The scariest part of the future of terrorism, lecturer James Carafano said, is that he has no idea what it will look like.
“Today, there are more terrorists worldwide than there were in 2008,” he said. “There are more deaths from terrorism. There are more terrorist plots against the United States. We’re at this place where we’re getting ready to go into a new phase of terrorism.”
On Monday, the professor at Hillsdale College’s Allan P. Kirby Jr. Center for Constitutional Studies and Citizenship in Washington, D.C., spoke on foreign policy to a classroom stuffed with 50 students for Hillsdale College’s Young Americans for Freedom and the Washington-Hillsdale Internship Program. Carafano is the vice president of foreign policy and defense studies at The Heritage Foundation.
He illustrated the rising and falling trends of terrorist attacks in America with a curve and highlighted significant years in the timeline, including the decreased activity leading to 9/11. Additionally, Carafano commented on the present state of global terrorism and how it affects America.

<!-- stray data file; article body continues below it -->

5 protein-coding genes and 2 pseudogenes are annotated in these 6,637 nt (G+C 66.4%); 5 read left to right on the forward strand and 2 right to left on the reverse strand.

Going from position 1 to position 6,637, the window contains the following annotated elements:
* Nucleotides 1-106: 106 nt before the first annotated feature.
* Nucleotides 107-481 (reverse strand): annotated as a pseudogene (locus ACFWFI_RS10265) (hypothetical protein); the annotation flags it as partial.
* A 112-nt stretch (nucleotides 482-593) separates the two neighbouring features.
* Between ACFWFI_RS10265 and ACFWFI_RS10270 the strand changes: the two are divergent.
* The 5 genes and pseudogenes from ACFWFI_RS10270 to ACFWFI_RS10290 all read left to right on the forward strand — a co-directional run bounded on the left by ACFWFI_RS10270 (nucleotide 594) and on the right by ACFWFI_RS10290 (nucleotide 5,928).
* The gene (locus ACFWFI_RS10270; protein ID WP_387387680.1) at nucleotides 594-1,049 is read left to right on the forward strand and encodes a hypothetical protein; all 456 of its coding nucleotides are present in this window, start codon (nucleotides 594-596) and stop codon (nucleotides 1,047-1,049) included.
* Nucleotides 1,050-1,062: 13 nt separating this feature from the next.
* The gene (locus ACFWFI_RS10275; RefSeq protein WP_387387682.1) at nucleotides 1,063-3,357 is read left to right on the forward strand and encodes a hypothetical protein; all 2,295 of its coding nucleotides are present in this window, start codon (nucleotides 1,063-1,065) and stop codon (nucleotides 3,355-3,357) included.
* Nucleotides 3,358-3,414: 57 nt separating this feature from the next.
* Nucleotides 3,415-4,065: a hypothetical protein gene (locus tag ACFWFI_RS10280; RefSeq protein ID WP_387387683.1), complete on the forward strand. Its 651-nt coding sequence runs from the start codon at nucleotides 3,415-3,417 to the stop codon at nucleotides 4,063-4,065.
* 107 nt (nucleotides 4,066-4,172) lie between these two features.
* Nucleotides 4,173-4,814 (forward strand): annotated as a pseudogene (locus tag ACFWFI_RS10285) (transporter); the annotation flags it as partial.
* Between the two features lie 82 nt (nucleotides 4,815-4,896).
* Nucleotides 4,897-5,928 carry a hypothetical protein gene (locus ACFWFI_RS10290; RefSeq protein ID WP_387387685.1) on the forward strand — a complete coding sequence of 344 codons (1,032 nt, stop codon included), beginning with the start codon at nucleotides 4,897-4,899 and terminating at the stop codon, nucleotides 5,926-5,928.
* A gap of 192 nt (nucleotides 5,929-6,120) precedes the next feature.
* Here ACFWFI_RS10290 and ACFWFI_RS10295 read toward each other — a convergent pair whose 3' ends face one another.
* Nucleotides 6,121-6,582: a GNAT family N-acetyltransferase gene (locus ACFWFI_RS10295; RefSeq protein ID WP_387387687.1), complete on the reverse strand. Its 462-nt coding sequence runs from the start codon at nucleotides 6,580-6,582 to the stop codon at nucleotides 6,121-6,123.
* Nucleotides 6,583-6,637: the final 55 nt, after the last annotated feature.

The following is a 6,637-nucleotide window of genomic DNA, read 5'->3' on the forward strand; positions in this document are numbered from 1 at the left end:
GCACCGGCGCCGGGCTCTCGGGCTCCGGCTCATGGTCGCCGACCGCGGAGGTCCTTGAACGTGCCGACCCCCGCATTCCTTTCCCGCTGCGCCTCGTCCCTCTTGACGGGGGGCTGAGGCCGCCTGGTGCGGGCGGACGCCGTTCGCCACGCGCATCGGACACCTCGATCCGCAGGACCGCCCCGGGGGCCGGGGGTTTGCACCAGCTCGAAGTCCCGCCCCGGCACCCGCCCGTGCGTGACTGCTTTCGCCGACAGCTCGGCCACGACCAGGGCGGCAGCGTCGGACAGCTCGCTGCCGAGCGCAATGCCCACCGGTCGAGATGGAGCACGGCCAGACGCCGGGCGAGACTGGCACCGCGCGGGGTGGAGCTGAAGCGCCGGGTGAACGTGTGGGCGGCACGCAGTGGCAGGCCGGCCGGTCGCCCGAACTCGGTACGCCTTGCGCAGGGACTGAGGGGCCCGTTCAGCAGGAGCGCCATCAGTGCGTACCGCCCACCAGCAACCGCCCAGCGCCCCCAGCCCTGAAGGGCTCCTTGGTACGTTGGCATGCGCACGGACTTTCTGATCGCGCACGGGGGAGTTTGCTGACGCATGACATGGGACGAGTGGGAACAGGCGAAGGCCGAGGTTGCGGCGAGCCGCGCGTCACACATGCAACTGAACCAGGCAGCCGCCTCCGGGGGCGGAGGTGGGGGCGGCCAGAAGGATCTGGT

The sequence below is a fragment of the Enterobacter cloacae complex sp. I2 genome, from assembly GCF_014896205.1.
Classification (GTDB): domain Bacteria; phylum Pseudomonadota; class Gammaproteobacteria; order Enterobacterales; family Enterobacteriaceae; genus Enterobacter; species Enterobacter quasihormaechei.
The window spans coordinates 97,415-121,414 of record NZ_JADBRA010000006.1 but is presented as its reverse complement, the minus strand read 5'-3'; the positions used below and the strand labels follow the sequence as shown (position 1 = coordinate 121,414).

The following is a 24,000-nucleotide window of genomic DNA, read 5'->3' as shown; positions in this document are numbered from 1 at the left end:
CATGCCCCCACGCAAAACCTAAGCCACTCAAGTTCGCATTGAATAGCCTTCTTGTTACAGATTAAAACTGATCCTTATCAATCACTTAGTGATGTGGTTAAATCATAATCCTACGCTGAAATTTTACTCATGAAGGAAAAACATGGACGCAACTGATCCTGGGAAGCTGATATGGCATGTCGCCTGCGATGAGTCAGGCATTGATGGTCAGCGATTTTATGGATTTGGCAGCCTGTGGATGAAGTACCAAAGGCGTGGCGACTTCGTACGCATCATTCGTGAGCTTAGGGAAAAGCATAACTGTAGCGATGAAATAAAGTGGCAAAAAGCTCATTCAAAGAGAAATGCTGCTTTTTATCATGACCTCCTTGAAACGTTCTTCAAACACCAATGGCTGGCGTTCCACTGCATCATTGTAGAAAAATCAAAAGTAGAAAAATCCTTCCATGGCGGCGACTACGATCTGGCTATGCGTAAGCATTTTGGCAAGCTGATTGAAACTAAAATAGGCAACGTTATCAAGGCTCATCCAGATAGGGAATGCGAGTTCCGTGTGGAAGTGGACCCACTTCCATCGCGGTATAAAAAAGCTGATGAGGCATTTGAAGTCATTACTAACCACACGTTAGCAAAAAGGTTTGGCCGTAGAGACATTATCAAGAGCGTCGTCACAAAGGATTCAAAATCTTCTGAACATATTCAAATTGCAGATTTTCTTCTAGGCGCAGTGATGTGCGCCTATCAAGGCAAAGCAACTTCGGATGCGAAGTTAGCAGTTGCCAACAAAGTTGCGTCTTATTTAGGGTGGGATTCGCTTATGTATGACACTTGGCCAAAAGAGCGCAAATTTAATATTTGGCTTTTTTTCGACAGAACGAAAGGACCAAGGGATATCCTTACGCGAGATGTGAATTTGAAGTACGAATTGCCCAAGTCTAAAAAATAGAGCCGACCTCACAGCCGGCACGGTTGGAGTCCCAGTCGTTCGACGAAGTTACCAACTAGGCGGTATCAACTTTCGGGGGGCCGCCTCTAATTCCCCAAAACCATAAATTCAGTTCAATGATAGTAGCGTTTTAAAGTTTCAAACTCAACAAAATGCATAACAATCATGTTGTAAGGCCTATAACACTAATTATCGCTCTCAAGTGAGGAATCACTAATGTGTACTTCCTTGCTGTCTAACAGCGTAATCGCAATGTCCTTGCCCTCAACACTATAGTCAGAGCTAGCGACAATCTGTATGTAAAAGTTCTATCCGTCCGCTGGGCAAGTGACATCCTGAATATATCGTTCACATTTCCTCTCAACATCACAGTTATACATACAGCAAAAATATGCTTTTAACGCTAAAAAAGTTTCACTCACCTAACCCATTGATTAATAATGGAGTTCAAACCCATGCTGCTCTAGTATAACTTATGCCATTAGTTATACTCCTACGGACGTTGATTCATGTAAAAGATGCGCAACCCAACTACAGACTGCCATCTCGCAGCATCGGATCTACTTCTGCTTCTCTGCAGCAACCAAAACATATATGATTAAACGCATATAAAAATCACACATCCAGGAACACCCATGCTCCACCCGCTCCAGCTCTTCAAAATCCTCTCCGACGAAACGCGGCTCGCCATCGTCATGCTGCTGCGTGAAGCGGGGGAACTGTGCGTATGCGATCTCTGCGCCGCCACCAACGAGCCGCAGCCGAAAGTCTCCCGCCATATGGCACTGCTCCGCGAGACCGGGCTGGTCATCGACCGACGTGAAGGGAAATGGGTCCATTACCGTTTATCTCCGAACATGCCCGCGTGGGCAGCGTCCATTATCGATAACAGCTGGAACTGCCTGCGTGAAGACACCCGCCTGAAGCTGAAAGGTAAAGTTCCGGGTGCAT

“Carafano did a phenomenal job analyzing the U.S. foreign policy situation in the Middle East as well as with respect towards Russia and Kurdistan,” junior Razi Lane said.
Carafano normally teaches classes on national security for students partaking in WHIP. The program allows those students to take courses with Hillsdale at its Kirby Center while interning for a semester in the nation’s capital.
“Dr. Carafano is an expert on pretty much all things foreign policy related,” junior Jack Sinko said. “Especially when it has to do with uses of force and military intervention. Having been an Army lieutenant colonel himself, he brought real life experience and substance to his classes that most professors can’t provide.”
Senior Gwendolyn Hodge attended the lecture and also participated in WHIP. She said Carafano inspired students to take a closer look at national security.
“The structure of our nation’s security can sometimes be a dry or tedious subject,” she said. “Carafano gave it life and triggered our thirsts to learn more about foreign policy.”